In his eighty-first spring, Jerome realized he’d never seen so many shades of green. They were arranged in front of him, on one-by-one inch squares, six squares to a card, on nearly twenty cards. That was over a hundred! As he stood in front of the display, the paint salesman sidled over to him. “Looking for a particular color, sir?”
Jerome answered, “Green,” but it sounded more like “Gurun.” Since his stroke, he had been having difficulty pronouncing words and writing. He took one of each of the color sample cards and ambled outside into the bright, warm, Southern California morning. He eased himself down onto the curbside bench and pulled the cards out of his pocket. The stage manager had said he wanted the walls to be green, but he didn’t say which shade of green. What sort of green was Othello likely to have in his home, anyway? During his almost fifty years as an automobile salesman, he had never even heard of Othello. Maybe if he went to a library, he could find out more about this Othello guy and figure out which green to put on his walls.
He hadn’t been to a library since 1958. He took Ruth there when she was getting some information to write a term paper for a history class at Fullerton High School. Now as he wandered about the main branch of the city library, he couldn’t even find the card catalog. A young lady with a round disc pinned to her sweater which said, “Just Read,” showed him how to find what he was looking for at one of the computers banked against the magazine stacks in the center of the main room. Othello was a play written by Shakespeare and Othello himself was a Moor who lived in Venice, so Jerome located a copy of the play, a picture book on Venice, and a book on the general history of the Moors. He took them to a table and began to read.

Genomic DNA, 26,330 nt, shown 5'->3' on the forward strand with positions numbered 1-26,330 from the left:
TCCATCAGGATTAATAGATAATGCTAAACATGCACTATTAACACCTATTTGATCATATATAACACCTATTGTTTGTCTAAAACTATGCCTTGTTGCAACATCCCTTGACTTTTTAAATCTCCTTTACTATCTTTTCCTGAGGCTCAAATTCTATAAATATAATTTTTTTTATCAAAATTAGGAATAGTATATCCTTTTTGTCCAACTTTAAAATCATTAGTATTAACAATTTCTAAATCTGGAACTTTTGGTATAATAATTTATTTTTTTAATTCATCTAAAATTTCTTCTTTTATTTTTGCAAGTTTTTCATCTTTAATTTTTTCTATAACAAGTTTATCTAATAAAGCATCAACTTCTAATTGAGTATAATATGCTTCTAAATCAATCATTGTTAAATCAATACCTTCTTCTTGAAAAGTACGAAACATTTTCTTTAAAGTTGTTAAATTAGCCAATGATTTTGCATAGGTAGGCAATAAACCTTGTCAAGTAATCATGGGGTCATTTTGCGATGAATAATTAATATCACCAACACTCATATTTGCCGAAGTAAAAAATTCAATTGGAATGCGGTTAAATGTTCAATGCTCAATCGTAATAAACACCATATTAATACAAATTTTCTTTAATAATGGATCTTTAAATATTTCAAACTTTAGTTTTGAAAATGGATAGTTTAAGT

Jerome became engrossed in the books. One idea led to another and, before long, he had dozens of books spread out before him, on design, color, Venetian interiors, geometric concepts in Islamic art, and many others. Another young lady tapped him on the shoulder and said, “Sir, we’re going to close in fifteen minutes. Would you like to check out any of these books?” He didn’t have a library card so it took a while to complete the process. He had so many books that one of the young men had to help him carry them out to the Cadillac. It took him three trips to get all the books up to the apartment.
The following morning, as he was waiting for the art supplies store to open, he thought about Ruth. It had been over four years since she had died, and he missed her dearly. The people at “Setting Sun” took good care of him – kept his apartment clean, brought him his meals – but Ruth did so much more. She was always there and he could talk to her about anything. After she died, his son David convinced him to sell the house and move to “Setting Sun.” For three years after Ruth was gone, he had dragged himself out of bed, sat in his recliner, and watched television all day. The only company he had was the young man who brought him his meals three times a day and the young lady who cleaned his apartment on Tuesdays, Thursdays, and Saturdays. But they weren’t much company. The young man was always listening to music from a device on his ear and the cleaning lady could only say, “Berry nice.” Otherwise, she only spoke Spanish.